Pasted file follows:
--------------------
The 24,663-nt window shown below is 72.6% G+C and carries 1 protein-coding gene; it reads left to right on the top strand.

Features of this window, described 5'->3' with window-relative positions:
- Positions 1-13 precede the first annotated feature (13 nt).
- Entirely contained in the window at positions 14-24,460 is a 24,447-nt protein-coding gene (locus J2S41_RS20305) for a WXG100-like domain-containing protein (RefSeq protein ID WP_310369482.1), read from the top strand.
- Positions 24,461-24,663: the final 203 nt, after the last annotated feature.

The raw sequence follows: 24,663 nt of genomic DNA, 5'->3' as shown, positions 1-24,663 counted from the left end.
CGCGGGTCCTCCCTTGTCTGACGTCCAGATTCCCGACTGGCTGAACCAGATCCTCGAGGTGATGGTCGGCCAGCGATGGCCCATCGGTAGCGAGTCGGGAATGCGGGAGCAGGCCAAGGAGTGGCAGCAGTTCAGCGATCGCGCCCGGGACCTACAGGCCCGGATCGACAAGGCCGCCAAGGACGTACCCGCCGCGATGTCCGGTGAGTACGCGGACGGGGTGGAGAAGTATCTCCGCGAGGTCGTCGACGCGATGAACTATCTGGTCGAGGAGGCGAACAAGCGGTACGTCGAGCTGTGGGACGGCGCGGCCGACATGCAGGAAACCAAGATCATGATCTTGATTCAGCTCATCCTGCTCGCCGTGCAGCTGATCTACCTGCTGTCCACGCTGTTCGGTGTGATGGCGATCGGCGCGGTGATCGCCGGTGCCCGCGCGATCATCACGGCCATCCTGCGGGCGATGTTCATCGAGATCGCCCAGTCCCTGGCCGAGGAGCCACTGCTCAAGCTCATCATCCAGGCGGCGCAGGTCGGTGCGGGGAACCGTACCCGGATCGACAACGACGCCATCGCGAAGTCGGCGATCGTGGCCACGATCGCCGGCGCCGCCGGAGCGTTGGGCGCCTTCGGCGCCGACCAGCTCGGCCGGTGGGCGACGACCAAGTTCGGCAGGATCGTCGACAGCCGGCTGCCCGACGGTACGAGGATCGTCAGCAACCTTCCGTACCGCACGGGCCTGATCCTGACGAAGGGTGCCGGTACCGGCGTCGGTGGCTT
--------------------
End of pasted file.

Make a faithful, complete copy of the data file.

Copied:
The 24,663-nt window shown below is 72.6% G+C and carries 1 protein-coding gene; it reads left to right on the top strand.

Features of this window, described 5'->3' with window-relative positions:
- Positions 1-13 precede the first annotated feature (13 nt).
- Entirely contained in the window at positions 14-24,460 is a 24,447-nt protein-coding gene (locus J2S41_RS20305) for a WXG100-like domain-containing protein (RefSeq protein ID WP_310369482.1), read from the top strand.
- Positions 24,461-24,663: the final 203 nt, after the last annotated feature.

The raw sequence follows: 24,663 nt of genomic DNA, 5'->3' as shown, positions 1-24,663 counted from the left end.
CGCGGGTCCTCCCTTGTCTGACGTCCAGATTCCCGACTGGCTGAACCAGATCCTCGAGGTGATGGTCGGCCAGCGATGGCCCATCGGTAGCGAGTCGGGAATGCGGGAGCAGGCCAAGGAGTGGCAGCAGTTCAGCGATCGCGCCCGGGACCTACAGGCCCGGATCGACAAGGCCGCCAAGGACGTACCCGCCGCGATGTCCGGTGAGTACGCGGACGGGGTGGAGAAGTATCTCCGCGAGGTCGTCGACGCGATGAACTATCTGGTCGAGGAGGCGAACAAGCGGTACGTCGAGCTGTGGGACGGCGCGGCCGACATGCAGGAAACCAAGATCATGATCTTGATTCAGCTCATCCTGCTCGCCGTGCAGCTGATCTACCTGCTGTCCACGCTGTTCGGTGTGATGGCGATCGGCGCGGTGATCGCCGGTGCCCGCGCGATCATCACGGCCATCCTGCGGGCGATGTTCATCGAGATCGCCCAGTCCCTGGCCGAGGAGCCACTGCTCAAGCTCATCATCCAGGCGGCGCAGGTCGGTGCGGGGAACCGTACCCGGATCGACAACGACGCCATCGCGAAGTCGGCGATCGTGGCCACGATCGCCGGCGCCGCCGGAGCGTTGGGCGCCTTCGGCGCCGACCAGCTCGGCCGGTGGGCGACGACCAAGTTCGGCAGGATCGTCGACAGCCGGCTGCCCGACGGTACGAGGATCGTCAGCAACCTTCCGTACCGCACGGGCCTGATCCTGACGAAGGGTGCCGGTACCGGCGTCGGTGGCTT